Survey Says?Asian carp populations have exploded and now stretch throughout many large river systems in the central U.S. These non-native invasive species consume large quantities of microscopic plankton, reducing the availability of this food source for native fishes. Jumping carp also pose threats to boaters, and these invaders are knocking at the door of new ecosystems, such as the Great Lakes.
As with other carp species, preconceived notions of poor taste leave the public less than willing to put Asian carps on the table. We conducted a taste test to see how Asian carp stacked up against tilapia and channel catfish, two commonly consumed freshwater species. The test was done by the Missouri Department of Conservation at a Mississippi River Day event at Southeast Missouri State University. Participants, which included a wide demographic from small kids to grandparents, were given an approximately one-ounce serving of tilapia, catfish, and Asian carp, all prepared the same way (either steamed or fried) without knowledge of what species they were eating.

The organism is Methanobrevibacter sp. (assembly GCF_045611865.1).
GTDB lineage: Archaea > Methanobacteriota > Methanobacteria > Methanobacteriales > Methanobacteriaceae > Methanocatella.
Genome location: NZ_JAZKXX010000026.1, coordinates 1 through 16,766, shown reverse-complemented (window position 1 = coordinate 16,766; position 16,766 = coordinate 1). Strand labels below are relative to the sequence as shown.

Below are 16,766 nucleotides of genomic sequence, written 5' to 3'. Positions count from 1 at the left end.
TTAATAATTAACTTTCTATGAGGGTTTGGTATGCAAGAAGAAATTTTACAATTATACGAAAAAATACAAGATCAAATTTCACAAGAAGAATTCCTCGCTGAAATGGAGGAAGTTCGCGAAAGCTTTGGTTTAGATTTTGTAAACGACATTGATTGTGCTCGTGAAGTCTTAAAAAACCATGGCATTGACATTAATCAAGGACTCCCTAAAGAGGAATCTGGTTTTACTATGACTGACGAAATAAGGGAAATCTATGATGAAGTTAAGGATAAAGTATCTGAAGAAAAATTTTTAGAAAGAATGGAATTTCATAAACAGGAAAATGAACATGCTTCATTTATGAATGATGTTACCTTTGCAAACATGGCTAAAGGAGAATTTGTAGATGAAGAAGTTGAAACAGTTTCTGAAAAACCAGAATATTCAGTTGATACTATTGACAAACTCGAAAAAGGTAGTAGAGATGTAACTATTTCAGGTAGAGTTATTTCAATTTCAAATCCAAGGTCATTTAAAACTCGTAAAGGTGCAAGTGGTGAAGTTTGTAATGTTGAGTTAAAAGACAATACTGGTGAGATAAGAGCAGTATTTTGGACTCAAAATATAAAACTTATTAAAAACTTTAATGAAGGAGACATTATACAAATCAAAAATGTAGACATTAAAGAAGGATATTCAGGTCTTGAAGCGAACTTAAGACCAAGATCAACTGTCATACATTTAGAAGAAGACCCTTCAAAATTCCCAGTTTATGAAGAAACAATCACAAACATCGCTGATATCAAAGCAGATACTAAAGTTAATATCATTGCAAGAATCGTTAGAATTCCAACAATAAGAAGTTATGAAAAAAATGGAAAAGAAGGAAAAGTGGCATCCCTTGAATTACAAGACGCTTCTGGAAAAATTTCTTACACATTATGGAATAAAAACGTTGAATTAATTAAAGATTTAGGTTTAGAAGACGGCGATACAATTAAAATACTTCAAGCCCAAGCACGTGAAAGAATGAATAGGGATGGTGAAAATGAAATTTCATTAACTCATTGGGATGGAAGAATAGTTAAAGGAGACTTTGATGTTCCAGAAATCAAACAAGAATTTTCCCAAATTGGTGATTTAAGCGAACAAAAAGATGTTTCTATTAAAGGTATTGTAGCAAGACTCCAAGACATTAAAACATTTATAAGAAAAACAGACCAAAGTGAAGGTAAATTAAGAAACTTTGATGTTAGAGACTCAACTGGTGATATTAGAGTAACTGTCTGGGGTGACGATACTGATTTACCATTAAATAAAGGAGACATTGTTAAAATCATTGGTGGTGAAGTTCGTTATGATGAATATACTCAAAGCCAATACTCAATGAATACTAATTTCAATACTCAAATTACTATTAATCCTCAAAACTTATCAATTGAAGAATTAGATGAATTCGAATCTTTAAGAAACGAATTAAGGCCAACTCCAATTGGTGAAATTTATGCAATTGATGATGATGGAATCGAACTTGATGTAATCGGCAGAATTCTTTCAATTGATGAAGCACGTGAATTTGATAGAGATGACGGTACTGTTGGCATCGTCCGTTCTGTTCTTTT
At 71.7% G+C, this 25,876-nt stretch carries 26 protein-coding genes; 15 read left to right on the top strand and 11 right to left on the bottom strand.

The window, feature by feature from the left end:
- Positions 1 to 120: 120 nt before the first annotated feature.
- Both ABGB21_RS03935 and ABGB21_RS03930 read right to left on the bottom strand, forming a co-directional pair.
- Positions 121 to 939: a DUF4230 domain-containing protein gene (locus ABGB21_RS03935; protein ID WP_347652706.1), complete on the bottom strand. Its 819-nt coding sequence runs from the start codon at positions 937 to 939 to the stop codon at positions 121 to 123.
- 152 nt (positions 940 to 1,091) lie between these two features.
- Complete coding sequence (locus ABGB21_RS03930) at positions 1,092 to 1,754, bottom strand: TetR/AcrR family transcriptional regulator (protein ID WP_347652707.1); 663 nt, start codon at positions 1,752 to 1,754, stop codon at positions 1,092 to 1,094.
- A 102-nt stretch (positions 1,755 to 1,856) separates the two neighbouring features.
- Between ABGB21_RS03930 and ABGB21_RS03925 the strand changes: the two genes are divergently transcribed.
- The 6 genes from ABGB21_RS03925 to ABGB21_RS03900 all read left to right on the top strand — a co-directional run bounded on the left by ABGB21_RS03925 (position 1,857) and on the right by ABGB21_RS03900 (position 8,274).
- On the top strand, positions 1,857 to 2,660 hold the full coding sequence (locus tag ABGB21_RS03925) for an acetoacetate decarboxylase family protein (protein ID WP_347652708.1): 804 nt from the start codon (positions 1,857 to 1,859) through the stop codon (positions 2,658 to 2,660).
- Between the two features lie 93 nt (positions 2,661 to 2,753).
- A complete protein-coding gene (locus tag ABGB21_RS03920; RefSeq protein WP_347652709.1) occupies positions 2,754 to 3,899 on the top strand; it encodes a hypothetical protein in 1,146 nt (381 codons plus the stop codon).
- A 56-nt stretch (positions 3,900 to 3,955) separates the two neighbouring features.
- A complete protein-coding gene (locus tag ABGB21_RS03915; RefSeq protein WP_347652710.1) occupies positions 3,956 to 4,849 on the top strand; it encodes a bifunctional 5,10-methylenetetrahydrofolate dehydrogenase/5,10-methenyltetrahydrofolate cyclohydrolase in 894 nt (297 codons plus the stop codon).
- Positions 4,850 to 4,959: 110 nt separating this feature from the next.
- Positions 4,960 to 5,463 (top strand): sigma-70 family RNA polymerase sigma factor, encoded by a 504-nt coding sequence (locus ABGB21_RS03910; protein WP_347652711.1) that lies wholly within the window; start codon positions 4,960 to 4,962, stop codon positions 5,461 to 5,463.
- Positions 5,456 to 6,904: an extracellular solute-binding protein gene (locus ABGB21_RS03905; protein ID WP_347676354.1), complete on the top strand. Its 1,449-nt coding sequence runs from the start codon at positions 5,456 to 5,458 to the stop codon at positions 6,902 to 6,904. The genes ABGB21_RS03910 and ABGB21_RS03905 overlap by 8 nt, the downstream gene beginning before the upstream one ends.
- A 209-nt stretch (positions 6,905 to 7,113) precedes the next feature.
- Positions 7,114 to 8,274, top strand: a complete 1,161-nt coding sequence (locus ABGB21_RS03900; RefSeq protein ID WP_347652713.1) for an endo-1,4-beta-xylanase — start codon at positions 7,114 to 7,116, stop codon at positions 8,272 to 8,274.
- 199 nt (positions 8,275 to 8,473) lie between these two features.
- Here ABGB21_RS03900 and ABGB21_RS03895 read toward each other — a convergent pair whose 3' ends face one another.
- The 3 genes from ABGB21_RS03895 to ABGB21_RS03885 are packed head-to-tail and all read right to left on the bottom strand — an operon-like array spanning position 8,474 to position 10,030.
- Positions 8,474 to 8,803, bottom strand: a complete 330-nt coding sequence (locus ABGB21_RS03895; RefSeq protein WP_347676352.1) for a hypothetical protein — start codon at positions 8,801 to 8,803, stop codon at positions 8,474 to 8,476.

The taste test showed that Asian carp were preferred nearly two to one over tilapia and catfish, regardless of cooking method. Filleting Asian carp boneless takes practice but in short order you can have it mastered.
Check YouTube for a three-part Louisiana Sea Grant video called "Flying Fish, Great Dish" for instructions on how to clean Asian carp, along with recipes.